Resetting Clock on Aging Cells Safely Reversed Signs of Decline in Mice
Age may be just a number, but it’s a number that often carries unwanted side effects, from brittle bones and weaker muscles to increased risks of cardiovascular disease and cancer. Now, scientists at the Salk Institute have shown that they can reverse the aging process in middle-aged and elderly mice, leading to a variety of benefits.
The technique works by partially resetting their cells to more youthful states, which impact skin, eyesight, muscles, and the brain.
“We are elated that we can use this approach across the life span to slow down aging in normal animals. The technique is both safe and effective in mice,” says co-corresponding author Juan Carlos Izpisua Belmonte, professor in Salk’s Gene Expression Laboratory.
When injured, the youthful skin of the treated mice had a greater ability to heal and was less likely to form permanent scars.
Both the kidneys and blood of treated animals more closely resembled epigenetic patterns seen in younger animals.
As organisms age, it is not just their outward appearances and health that change; every cell in their bodies carries a molecular clock that records the passage of time. Cells isolated from older people or animals have different patterns of chemicals along their DNA—called epigenetic markers. Scientists know that adding a mixture of four reprogramming molecules—Oct4, Sox2, Klf4 and cMyc, also known as ‘Yamanaka factors’—to cells can reset these epigenetic marks to their original patterns.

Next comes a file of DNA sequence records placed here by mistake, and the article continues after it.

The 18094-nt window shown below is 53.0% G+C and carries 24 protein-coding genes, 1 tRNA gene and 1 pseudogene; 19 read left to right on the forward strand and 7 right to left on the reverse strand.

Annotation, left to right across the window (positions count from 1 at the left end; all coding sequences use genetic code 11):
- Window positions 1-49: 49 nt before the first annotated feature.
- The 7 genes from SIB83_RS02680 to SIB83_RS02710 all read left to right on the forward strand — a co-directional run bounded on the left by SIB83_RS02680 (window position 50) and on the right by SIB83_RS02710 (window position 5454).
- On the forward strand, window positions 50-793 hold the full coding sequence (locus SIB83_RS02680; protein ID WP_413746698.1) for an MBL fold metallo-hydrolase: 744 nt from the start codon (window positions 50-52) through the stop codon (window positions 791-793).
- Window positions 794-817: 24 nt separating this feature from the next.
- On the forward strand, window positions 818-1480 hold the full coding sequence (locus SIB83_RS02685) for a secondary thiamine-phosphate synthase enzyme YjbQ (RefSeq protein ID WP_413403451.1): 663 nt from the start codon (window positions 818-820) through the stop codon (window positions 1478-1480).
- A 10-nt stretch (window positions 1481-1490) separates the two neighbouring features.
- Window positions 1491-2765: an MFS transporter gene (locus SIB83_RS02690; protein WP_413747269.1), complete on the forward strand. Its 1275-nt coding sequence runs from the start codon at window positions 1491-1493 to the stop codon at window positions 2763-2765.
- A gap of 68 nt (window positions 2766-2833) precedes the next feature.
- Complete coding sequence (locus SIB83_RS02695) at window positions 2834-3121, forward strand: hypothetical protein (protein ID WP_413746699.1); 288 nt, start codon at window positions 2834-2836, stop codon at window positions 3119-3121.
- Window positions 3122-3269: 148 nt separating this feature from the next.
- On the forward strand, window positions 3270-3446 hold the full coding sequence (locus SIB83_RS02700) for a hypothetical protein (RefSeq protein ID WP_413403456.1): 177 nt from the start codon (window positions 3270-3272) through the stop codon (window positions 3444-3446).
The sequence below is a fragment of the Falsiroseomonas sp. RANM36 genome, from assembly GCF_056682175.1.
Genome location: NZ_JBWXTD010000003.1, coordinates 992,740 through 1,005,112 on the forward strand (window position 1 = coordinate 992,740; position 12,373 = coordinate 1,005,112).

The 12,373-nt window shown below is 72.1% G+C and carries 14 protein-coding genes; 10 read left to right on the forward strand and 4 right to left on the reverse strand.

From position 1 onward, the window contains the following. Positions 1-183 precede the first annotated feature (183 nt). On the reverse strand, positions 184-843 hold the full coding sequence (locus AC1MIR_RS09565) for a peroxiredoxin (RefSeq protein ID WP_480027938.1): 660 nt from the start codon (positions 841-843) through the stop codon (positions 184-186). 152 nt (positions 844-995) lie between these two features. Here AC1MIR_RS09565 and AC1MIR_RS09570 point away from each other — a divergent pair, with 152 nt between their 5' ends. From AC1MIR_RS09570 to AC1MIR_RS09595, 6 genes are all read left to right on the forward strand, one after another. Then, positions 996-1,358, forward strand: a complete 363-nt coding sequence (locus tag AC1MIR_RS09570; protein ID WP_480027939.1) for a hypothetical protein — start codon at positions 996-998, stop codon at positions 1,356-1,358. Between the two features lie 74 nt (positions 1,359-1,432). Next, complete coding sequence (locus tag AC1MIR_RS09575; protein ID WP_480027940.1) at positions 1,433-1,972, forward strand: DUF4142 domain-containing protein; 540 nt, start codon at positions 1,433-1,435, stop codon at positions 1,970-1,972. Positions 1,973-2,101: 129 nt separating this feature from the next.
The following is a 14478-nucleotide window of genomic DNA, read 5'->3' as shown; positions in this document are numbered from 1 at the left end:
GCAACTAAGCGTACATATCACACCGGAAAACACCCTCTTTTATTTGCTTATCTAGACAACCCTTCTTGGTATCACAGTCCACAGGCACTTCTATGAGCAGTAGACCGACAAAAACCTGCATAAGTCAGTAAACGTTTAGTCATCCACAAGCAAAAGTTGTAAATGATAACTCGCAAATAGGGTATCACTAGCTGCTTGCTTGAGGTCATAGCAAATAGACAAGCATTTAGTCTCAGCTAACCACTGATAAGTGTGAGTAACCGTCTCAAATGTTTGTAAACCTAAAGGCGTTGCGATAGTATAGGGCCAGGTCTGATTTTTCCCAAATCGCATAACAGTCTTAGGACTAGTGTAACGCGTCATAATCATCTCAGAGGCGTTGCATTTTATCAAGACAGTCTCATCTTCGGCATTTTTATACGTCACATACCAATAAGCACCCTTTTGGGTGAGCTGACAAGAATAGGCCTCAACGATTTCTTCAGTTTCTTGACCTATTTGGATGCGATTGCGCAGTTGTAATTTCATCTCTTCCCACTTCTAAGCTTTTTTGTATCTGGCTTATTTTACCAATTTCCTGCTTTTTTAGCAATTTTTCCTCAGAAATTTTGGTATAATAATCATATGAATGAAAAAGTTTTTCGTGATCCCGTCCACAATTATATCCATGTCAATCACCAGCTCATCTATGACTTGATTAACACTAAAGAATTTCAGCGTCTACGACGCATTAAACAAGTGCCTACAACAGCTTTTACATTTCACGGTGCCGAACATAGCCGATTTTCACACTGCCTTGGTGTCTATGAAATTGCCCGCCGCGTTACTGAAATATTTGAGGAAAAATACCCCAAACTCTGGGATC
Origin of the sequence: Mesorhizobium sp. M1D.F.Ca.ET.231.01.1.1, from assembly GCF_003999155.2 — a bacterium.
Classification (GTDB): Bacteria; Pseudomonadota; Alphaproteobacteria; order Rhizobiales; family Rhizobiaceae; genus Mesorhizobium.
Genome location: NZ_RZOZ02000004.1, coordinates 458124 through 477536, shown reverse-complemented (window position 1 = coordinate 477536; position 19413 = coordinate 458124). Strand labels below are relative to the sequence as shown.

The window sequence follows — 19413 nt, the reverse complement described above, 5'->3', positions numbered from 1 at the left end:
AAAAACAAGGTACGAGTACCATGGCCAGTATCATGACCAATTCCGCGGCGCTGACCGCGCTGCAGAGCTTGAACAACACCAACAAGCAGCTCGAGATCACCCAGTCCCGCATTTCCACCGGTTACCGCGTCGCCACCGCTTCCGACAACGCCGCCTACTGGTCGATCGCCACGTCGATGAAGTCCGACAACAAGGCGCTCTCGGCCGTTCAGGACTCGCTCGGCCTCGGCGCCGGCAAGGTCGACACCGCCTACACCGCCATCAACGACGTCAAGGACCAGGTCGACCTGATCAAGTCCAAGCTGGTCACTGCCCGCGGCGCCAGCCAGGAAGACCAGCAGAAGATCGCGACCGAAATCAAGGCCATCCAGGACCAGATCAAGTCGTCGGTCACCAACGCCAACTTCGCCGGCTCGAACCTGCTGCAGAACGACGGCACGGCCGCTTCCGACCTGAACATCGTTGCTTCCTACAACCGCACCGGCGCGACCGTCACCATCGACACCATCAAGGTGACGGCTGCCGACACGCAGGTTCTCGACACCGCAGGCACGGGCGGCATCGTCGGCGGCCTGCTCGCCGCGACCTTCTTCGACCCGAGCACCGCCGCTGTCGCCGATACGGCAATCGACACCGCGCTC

Scientists have used this approach in experiments to improve the function of other tissues like the heart, brain, and eyesight.
At Salk, they tested three groups of mice at varying ages equivalent to humans being 35, 50 and age 80, and found after seven or 10 months, the mice resembled younger animals in both appearance and ability.
This youthfulness was observed in the animals treated with the Yamanaka factors for seven or 10 months, but not the animals treated for just one month. What’s more, when the treated animals were analyzed midway through their treatment, the effects were not yet as evident. This suggests that the treatment is not simply pausing aging, but actively turning it backwards—although more research is needed to differentiate between the two.
Metabolism remained stable showing no form of age. Furthermore, there were no blood cell alterations or neurological changes in the mice that received the treatment, and no cancers or other health problems in any of the groups.
“At the end of the day, we want to bring resilience and function back to older cells so that they are more resistant to stress, injury and disease,” says co-author Dr Pradeep Reddy, of the Salk Institute.
“In addition to tackling age-related diseases, this approach may provide the biomedical community with a new tool to restore tissue and organism health by improving cell function and resilience in different disease situations, such as neurodegenerative diseases.”
The study, published in the journal Nature Aging, shows that, at least in mice, “there’s a path forward to achieving that.”
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